Security has always been a big question on the Android platform. With open-source, it is more open to risks. But apple always assures the users with the highest level of Privacy as their commercial advertisement says – ‘Privacy? That’s iPhone’. But with the latest ethical test with spyware, iPhones are also vulnerable in front of this latest spyware. Even the latest iPhone 12 models failed to pass the tests.

How to stay secure?


How to detect if your device is infected? (technical stuff ahead – do at your own risk)

Some researchers at Amnesty International have developed a Mobile Verification Toolkit (MVT) tool to let you see whether the latest spyware targets your phone. 

To install this detection toolkit, you need to first install a Python Package which is available on the MVT (Mobile Verification Toolkit) website. You’ll also find instructions on installation on their website.

The MVT requires a minimum of Python 3.6 to run on your system. macOS users need to have Xcode and Homebrew installed on their system. If you want to view forensic traces on your Android device, you’ll need to install specific dependencies.

You must have to take a backup of your device data to allow MVT to decrypt all files stored locally on your phone/s to see the Pegasus proofs. However, if you are testing a jailbroken iPhone, a complete file system dump can also be used for analysis.

Once a backup is created locally, MVT uses few indicators such as domain names and binaries to search for Pegasus-related traces of NSO. If you are using an encrypted iPhone backup, you can also use MVT to decrypt your backup without making a whole new copy.

The source code for the tool is also open source and available on GitHub and detailed documentation.

Best practices to stay secure (for everyone)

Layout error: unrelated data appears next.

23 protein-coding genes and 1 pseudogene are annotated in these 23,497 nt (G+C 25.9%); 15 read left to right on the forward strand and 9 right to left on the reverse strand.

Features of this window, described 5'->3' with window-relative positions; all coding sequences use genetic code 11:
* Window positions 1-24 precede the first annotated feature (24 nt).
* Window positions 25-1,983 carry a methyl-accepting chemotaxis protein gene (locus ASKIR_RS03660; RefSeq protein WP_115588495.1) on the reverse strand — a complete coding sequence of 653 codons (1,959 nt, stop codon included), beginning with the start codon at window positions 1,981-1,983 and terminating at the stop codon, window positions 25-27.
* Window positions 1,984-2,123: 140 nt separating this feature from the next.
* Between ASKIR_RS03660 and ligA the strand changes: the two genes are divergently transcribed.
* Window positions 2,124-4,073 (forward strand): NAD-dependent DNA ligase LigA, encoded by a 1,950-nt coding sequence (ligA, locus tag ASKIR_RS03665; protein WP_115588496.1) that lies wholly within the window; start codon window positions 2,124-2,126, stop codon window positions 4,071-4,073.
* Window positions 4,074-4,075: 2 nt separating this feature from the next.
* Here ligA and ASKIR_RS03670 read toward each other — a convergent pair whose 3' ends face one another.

If you are a non-technical person, you can still follow some steps to keep your device secure from such attacks.

  1. Stay away from clicking random links/promotions/lucrative emails or images.
  2. Antiviruses (only authentic) for Android can add a layer of security from suspicious apps.
  3. Change sensitive and important passwords in every 90 days.
  4. Set strong passwords containing at least 8 digits, including number, symbol, upper and lower alphabets.
  5. If you are using Google chrome on your laptop, keep it updated whenever an update is available.
  6. If you are on Android, always install apps from Google PlayStore and not from any third-party website, even if they offer a free cracked version of an app. Remember, cracked apps are the favorite of the hackers.
  7. Stop sharing WhatsApp forwarded links without knowing the sources.
  8. Nothing comes for free, don’t click on any link offering free items or money.
  9. Amazon or Flipkart never offers iPhone at Rs.1 or if they do, always check their app and not any random link ends with ‘ .xyz ‘. It is crucial to check if the link ends with amazon.com or amazon.in or flipkart.com
  10. Google rolls out monthly security updates, and Apple rolls out the most stable updates on their devices. Always keep your devices updated, and please don’t delay with the excuse of internet usage.

So here was a brief about the cyber threats like Pegasus spyware and ransomware, and some best practices to follow. Let us know in the comments section if you have any suggestions or doubts.